Samsung’s new 83-inch TV could be a harbinger of consumer confusion


A mock-up of a large TV with Samsung branding
Enlarge / A promotional image for the new 83-inch S90C Samsung OLED TV.


Samsung is about to begin selling its first TVs with OLED panels made by rival LG after months of negotiations. Unfortunately, the way the TVs that come out of this deal are branded and marketed could cause confusion for consumers who want the most bang for their buck.

On Tuesday, Samsung published a blog post revealing a new 83-inch TV that lives in the company’s existing S90C range of high-end OLEDs. In truth, the set had been leaked weeks earlier, when excellently obsessive and detail-oriented TV expert Vincent Teoh of HDTV Test was quick to observe that Samsung does not currently make 83-inch panels itself—meaning this must be the first TV in Samsung’s deal with LG.

The complicated story behind Samsung’s new OLEDs

The Samsung-LG deal was rumored in fits and starts for months. As LG made and shipped OLED TVs and panels and talked up the benefits of OLED compared to good-old LED LCD, Samsung stuck to shipping LCD TVs, introducing new technologies to try to keep the older technology competitive.

However, Samsung recently found itself in a difficult position as Chinese makers of the LCD panels critical to Samsung’s TV lineup charged higher and higher prices. That, in tandem with LG’s successes in turning public opinion about high-end TVs toward OLED, led to Samsung adopting OLED tech in some of its high-end TVs after all.

Samsung only produces OLED TV panels in 55-, 65-, and 77-inch sizes, whereas LG has been making larger ones for a while. Super-huge TVs are one of the fastest-growing market segments, and many consumers who want to buy one also want to ensure they get the best picture quality possible.

The Samsung chaebol has deep ties to the South Korean government, so government officials reportedly arranged meetings between Samsung and LG (which is also a South Korean company) so LG could supply larger panels to Samsung to keep the giant competitive. After some hiccups, the two companies came to an agreement wherein LG would supply Samsung with 77- and 83-inch panels.

The introduction of yet another Samsung TV size in an existing line wouldn’t normally command much attention here, but there are two reasons this deserves a close look.

First are the industry implications of the aforementioned Samsung-LG deal, which sure seems to seal the deal that high-end TVs will generally be OLEDs for the immediate future, settling LCDs in the lower and mid tiers (where it frankly belongs at this point). Related to that, there’s the side point that Samsung has been publicly critical about both OLED and LG’s specific implementation of it for ages, only to now cheerfully start selling the exact same thing it has been criticizing.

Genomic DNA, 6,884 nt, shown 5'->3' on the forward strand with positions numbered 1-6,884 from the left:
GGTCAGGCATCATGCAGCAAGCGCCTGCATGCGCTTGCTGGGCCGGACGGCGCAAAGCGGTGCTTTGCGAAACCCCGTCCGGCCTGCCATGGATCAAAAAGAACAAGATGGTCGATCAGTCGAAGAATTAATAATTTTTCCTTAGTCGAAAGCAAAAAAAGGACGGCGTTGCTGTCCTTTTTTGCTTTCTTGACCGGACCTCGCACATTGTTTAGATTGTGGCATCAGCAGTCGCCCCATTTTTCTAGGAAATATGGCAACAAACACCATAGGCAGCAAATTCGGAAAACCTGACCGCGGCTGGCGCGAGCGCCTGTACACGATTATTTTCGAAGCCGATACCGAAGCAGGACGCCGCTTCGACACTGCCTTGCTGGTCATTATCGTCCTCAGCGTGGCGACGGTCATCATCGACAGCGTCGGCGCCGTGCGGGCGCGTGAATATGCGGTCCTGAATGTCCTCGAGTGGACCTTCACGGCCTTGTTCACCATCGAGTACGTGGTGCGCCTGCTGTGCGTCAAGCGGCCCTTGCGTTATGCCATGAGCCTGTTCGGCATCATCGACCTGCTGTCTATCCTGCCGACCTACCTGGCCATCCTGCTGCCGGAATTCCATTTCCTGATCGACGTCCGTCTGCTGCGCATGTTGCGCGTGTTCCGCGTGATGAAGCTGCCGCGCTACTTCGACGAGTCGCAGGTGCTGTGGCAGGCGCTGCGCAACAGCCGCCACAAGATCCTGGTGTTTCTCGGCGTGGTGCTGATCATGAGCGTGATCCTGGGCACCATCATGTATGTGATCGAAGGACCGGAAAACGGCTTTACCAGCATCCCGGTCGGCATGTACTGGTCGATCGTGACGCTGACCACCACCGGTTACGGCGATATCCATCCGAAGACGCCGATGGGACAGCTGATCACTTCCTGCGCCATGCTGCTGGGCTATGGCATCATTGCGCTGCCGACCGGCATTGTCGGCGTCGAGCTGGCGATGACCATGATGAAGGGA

Second is the fact that LG’s panels are built with a different technology and subpixel arrangement than Samsung’s existing OLED TVs, potentially sowing confusion for consumers.

Sub-pixel arrangements and consumer confusion

Samsung’s existing 55-, 65-, and 77-inch TVs in the S90C line all use QD-OLED, a relatively new OLED tech that promises better color at high brightness and (in theory, at least) longer panel life with lower burn-in risk. LG’s panels use WRGB, which in some specific cases may offer higher overall brightness, but which otherwise could be considered a little bit lower-end.

The new 83-inch S90C uses WRGB, whereas the other three sizes currently use QD-OLED. To make matters more confusing, LG’s deal with Samsung also included 77-inch panels, which could mean that consumers could face a panel lottery in the 77-inch size in the future—that is, they might not know which technology they’re getting when they buy.

That’s speculation, of course, given that only the 83-inch model has been announced so far, and we know that one’s WRGB. But it’s something to watch because Samsung has thus far been opaque about which OLED tech it’s using. All the TVs discussed here are simply marketed as “OLED.” Samsung is not creating separate product lines for these two-panel types, so even if all 83-inch TVs in the line use WRGB and all 55-inch ones use QD-OLED, most consumers won’t know that unless they do some digging on enthusiast sites like Rtings or HDTV Test. They’ll assume that they’re getting essentially the same picture quality and performance regardless of size, and that won’t necessarily be the case.

HDTV Test’s Vincent Teoh noted in a video that there are a couple easy ways to check which panel tech is used if you have the TV in front of you. You can take a zoomed-in photo of a bright image on the TV and look at the subpixel arrangement. If it has a triangular shape distinctive to QD-OLEDs, you know it’s, well, QD-OLED. If it doesn’t, it’s WRGB. Alternatively, you can shine a bright light on the screen when it’s turned off. If it shifts to gray, it’s QD-OLED. If not, it’s WRGB.

But most people order their TVs online sight unseen at this point, so that won’t help everyone. So if you’re in the market for a large OLED TV and you’re considering the world’s most popular brand as you shop, make sure to do some extra research—because Samsung’s marketing spin won’t necessarily tell you everything you need to know to make the best choice.


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